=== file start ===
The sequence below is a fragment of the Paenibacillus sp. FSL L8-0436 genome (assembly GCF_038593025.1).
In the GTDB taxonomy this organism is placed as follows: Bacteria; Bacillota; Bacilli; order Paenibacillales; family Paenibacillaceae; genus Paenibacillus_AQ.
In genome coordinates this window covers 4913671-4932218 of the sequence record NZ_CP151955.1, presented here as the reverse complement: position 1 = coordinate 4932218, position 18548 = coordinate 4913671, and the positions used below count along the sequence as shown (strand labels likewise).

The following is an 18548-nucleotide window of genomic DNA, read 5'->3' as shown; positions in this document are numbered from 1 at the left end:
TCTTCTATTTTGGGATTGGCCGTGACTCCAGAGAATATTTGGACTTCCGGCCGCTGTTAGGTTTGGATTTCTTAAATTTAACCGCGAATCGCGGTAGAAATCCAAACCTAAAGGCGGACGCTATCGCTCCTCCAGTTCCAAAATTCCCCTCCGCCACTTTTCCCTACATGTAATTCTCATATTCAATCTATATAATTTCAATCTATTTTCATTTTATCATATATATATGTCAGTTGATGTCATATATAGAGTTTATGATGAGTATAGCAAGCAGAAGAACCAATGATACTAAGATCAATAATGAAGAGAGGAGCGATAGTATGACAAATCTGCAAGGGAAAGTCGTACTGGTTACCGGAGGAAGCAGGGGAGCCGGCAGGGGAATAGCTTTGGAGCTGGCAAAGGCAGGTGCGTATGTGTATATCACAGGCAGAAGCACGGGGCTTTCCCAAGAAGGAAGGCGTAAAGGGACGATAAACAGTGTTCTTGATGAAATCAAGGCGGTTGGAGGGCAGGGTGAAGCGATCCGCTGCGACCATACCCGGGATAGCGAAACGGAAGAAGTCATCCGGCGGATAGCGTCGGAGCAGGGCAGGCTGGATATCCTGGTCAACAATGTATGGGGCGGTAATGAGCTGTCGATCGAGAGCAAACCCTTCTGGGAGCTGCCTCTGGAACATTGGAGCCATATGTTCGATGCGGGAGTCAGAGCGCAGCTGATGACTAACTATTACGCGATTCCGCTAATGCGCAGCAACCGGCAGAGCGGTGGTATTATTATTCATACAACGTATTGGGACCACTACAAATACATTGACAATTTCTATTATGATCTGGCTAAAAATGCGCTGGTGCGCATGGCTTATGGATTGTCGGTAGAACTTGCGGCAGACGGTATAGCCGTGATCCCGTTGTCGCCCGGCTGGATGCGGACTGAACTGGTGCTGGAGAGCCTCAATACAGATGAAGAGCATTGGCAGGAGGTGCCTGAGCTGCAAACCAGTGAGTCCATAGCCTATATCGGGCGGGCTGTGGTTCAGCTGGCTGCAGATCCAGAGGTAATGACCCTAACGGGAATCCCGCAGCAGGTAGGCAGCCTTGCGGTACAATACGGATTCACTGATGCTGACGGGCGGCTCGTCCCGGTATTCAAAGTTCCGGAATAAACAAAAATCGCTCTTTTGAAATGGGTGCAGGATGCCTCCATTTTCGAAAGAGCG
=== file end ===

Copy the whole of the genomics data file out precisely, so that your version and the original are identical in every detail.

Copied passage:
The sequence below is a fragment of the Paenibacillus sp. FSL L8-0436 genome (assembly GCF_038593025.1).
In the GTDB taxonomy this organism is placed as follows: Bacteria; Bacillota; Bacilli; order Paenibacillales; family Paenibacillaceae; genus Paenibacillus_AQ.
In genome coordinates this window covers 4913671-4932218 of the sequence record NZ_CP151955.1, presented here as the reverse complement: position 1 = coordinate 4932218, position 18548 = coordinate 4913671, and the positions used below count along the sequence as shown (strand labels likewise).

The following is an 18548-nucleotide window of genomic DNA, read 5'->3' as shown; positions in this document are numbered from 1 at the left end:
TCTTCTATTTTGGGATTGGCCGTGACTCCAGAGAATATTTGGACTTCCGGCCGCTGTTAGGTTTGGATTTCTTAAATTTAACCGCGAATCGCGGTAGAAATCCAAACCTAAAGGCGGACGCTATCGCTCCTCCAGTTCCAAAATTCCCCTCCGCCACTTTTCCCTACATGTAATTCTCATATTCAATCTATATAATTTCAATCTATTTTCATTTTATCATATATATATGTCAGTTGATGTCATATATAGAGTTTATGATGAGTATAGCAAGCAGAAGAACCAATGATACTAAGATCAATAATGAAGAGAGGAGCGATAGTATGACAAATCTGCAAGGGAAAGTCGTACTGGTTACCGGAGGAAGCAGGGGAGCCGGCAGGGGAATAGCTTTGGAGCTGGCAAAGGCAGGTGCGTATGTGTATATCACAGGCAGAAGCACGGGGCTTTCCCAAGAAGGAAGGCGTAAAGGGACGATAAACAGTGTTCTTGATGAAATCAAGGCGGTTGGAGGGCAGGGTGAAGCGATCCGCTGCGACCATACCCGGGATAGCGAAACGGAAGAAGTCATCCGGCGGATAGCGTCGGAGCAGGGCAGGCTGGATATCCTGGTCAACAATGTATGGGGCGGTAATGAGCTGTCGATCGAGAGCAAACCCTTCTGGGAGCTGCCTCTGGAACATTGGAGCCATATGTTCGATGCGGGAGTCAGAGCGCAGCTGATGACTAACTATTACGCGATTCCGCTAATGCGCAGCAACCGGCAGAGCGGTGGTATTATTATTCATACAACGTATTGGGACCACTACAAATACATTGACAATTTCTATTATGATCTGGCTAAAAATGCGCTGGTGCGCATGGCTTATGGATTGTCGGTAGAACTTGCGGCAGACGGTATAGCCGTGATCCCGTTGTCGCCCGGCTGGATGCGGACTGAACTGGTGCTGGAGAGCCTCAATACAGATGAAGAGCATTGGCAGGAGGTGCCTGAGCTGCAAACCAGTGAGTCCATAGCCTATATCGGGCGGGCTGTGGTTCAGCTGGCTGCAGATCCAGAGGTAATGACCCTAACGGGAATCCCGCAGCAGGTAGGCAGCCTTGCGGTACAATACGGATTCACTGATGCTGACGGGCGGCTCGTCCCGGTATTCAAAGTTCCGGAATAAACAAAAATCGCTCTTTTGAAATGGGTGCAGGATGCCTCCATTTTCGAAAGAGCG